Further, the object is attained by an optical information recording-reproducing apparatus in which a light spot is applied through an objective lens onto an optical information recording medium and the light spot is moved relative to the recording medium while focusing control is conducted so that at least one of recording, reproducing and erasing of information is effected on the recording medium and which comprises a divided sensor for receiving light reflected from the recording medium and for producing output signals, adding means for receiving the output signals from the divided sensor and for adding at least a portion of the output signals to generate a sum signal, driving signal generating means for generating a predetermined driving signal for moving the objective lens in its optical axis direction, a position servo circuit for receiving the sum signal and the drive signal and for moving the objective lens in its optical axis direction in accordance with these signals and for generating a position servo circuit control signal, focusing error signal generating means for receiving the output signals of the divided sensor and for generating a focusing error signal in accordance with the output signals, a focusing control circuit for receiving the focus error signal and for driving the objective lens so that the light spot is in an in-focus state on the recording medium and for generating a focusing control circuit control signal, and selecting means for receiving the position servo circuit and focusing control circuit control signals and for rendering inoperative the focusing control circuit when the position servo circuit is operative, while rendering inoperative the position servo circuit when the focusing control circuit is operative, at the time of a draw-in of the focusing control.

Further, the object is attained by an optical information recording-reproducing apparatus in which a light spot is applied through an objective lens onto an optical information recording medium, which has a plurality of tracks, and the light spot is moved relative to the recording medium while tracking control is conducted so that at least one of recording, reproducing and erasing of information is effected on the recording medium and which comprises a divided sensor for receiving light reflected from the recording medium and for producing output signals, sum signal generating means for receiving the output from said divided sensor and for adding at least a portion of the output signals to generate a sum signal, tracking error signal generating means for generating a tracking error signal in accordance with the output signals of the divided sensor, a tracking control circuit for receiving the sum signal and the tracking error signal and for moving the objective lens so that the light spot is located on the track in accordance with these signals, detecting means for receiving the sum signal and for detecting if the light spot is located on the track in accordance with the sum signal and for generating a detection result, comparing means for receiving the tracking error signal and for comparing the tracking error signal with a predetermined value and for generating a comparison result, and control means for making operative the tracking control circuit based on the comparison result obtained by the comparing means and the detection result obtained by the detecting means, at the time of a draw-in of the tracking control.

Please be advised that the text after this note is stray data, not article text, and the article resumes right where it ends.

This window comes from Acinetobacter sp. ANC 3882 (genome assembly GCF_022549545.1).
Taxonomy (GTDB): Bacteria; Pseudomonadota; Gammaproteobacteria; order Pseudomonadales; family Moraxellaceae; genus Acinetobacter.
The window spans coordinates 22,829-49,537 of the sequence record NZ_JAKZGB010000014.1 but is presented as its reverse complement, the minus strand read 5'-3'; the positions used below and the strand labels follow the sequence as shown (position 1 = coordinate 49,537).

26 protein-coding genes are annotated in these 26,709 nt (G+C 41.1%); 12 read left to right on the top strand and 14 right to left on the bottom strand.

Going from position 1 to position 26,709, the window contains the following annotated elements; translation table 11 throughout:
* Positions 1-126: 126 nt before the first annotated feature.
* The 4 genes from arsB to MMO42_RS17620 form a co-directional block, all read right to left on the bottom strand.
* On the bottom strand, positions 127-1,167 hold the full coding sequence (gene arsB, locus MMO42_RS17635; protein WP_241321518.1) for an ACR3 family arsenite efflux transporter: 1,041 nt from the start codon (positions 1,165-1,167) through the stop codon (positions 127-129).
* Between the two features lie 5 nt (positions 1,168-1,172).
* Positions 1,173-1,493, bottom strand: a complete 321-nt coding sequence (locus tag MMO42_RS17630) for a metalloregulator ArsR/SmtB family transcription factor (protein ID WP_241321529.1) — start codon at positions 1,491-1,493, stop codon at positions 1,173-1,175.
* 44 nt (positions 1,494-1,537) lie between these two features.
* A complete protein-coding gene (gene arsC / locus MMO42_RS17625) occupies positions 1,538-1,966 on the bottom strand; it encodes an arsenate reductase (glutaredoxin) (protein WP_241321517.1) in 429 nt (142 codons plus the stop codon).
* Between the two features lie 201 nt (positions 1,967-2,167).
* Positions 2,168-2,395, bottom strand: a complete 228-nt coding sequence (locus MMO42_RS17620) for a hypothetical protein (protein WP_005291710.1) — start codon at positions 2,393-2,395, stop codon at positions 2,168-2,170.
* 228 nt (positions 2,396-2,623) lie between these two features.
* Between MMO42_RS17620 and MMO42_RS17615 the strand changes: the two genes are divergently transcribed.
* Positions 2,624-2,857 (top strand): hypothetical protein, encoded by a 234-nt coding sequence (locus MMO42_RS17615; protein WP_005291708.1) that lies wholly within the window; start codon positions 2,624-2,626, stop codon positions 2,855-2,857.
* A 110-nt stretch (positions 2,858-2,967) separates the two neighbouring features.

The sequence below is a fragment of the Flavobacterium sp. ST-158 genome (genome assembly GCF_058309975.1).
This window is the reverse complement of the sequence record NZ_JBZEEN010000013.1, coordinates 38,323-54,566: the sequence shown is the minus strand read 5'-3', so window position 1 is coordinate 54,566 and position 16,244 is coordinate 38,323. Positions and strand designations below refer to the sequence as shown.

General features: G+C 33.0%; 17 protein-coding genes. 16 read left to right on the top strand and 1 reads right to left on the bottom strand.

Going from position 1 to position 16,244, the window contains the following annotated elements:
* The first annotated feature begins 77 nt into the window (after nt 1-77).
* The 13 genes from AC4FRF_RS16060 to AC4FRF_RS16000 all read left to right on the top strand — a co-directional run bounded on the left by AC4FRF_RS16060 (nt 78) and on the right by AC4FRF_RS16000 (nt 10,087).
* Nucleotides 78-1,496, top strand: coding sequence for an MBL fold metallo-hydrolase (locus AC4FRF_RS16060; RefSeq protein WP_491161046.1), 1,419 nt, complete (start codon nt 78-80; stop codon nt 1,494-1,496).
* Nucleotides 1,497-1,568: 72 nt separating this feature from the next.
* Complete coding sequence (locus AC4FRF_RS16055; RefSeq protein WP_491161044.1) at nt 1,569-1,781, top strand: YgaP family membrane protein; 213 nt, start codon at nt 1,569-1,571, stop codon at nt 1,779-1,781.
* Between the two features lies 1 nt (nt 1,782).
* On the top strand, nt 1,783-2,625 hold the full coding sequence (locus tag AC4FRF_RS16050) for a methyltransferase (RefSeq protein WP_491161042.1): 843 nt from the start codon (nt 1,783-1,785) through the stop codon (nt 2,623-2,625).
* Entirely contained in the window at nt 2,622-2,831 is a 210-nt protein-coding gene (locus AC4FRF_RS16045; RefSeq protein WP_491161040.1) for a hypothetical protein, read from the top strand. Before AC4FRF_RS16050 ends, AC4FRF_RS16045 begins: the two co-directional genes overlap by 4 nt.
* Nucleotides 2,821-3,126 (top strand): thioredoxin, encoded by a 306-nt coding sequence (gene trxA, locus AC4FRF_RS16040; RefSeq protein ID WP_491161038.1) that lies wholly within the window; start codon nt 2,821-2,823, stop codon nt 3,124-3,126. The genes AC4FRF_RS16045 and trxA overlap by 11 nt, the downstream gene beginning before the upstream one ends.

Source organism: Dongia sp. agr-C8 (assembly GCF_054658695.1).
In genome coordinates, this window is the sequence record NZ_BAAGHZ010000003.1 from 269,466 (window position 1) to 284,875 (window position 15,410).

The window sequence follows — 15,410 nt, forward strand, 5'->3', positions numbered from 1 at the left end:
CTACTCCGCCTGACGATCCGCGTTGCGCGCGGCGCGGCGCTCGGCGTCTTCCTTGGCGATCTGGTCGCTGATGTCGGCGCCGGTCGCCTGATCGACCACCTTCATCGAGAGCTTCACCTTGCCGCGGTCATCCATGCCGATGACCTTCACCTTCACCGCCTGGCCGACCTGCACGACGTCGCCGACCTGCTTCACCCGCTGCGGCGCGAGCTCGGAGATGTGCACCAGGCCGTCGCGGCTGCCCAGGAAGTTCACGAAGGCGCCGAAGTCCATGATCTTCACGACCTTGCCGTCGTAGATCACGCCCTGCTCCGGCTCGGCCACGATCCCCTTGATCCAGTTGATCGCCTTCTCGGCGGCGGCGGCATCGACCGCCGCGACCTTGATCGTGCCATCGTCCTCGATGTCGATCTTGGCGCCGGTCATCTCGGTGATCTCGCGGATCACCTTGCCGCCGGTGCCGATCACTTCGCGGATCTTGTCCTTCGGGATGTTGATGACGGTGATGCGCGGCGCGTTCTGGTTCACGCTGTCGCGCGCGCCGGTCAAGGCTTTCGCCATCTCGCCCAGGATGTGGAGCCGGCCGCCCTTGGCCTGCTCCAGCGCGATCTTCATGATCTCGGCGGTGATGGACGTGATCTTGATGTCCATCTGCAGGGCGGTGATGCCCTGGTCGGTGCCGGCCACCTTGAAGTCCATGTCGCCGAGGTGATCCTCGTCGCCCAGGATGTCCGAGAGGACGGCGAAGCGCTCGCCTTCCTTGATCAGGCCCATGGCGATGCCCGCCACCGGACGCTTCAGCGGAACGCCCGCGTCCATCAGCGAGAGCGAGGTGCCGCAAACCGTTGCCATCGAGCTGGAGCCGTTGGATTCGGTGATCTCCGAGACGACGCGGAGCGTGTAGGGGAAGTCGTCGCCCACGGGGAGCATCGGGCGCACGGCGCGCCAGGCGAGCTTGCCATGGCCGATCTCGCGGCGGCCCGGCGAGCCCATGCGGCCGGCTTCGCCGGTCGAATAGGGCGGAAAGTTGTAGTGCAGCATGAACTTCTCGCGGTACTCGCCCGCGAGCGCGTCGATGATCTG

These advantages and others will be more readily understood in connection with the following detailed description of the preferred embodiments taken in conjunction with the drawings.

BRIEF DESCRIPTION OF THE DRAWINGS

FIG. 1 is a schematic view showing the structure of a prior art optical information recording-reproducing apparatus.

FIG. 2 is a plan view of an optical card.

FIG. 3 is a view showing the structure of a focusing control circuit of the apparatus shown in FIG. 1.

FIGS. 4A and 4B are respectively graphs illustrating changes in signals at different points of the circuit illustrated in FIG. 3.

FIG. 5 is a view showing the structure of a tracking control circuit of the apparatus shown in FIG. 1.

FIGS. 6A and 6B are respectively graphs illustrating changes in signals at different points of the circuit shown in FIG. 5.

FIG. 7 is a graph explaining the problem of the circuit shown in FIG. 5.

FIG. 8 is a view showing a first embodiment of an optical information recording-reproducing method and an apparatus using the method according to the present invention.

FIGS. 9A, 9B and 9C are respectively graphs illustrating changes in signals at different points of the apparatus shown in FIG. 8.

FIGS. 10A, 10B, 10C and 10D are respectively timing charts of different signals in the appparatus shown in FIG. 8.

FIG. 11 is a view showing a fourth embodiment of an optical information recording-reproducing method and an apparatus using the method according to the present invention.

FIGS. 12A, 12B, 12C, 12D, 12E and 12F are respectively timing charts of different signals in the appparatus shown in FIG. 11.

FIG. 13 is a view showing a sixth embodiment of an optical information recording-reproducing method and an apparatus using the method according to the present invention.

FIG. 14 is a view showing a seventh embodiment of an optical information recording-reproducing method and an apparatus using the method according to the present invention.

FIG. 15 is a view illustrating a positional relation between light spots and tracks in the seventh embodiment.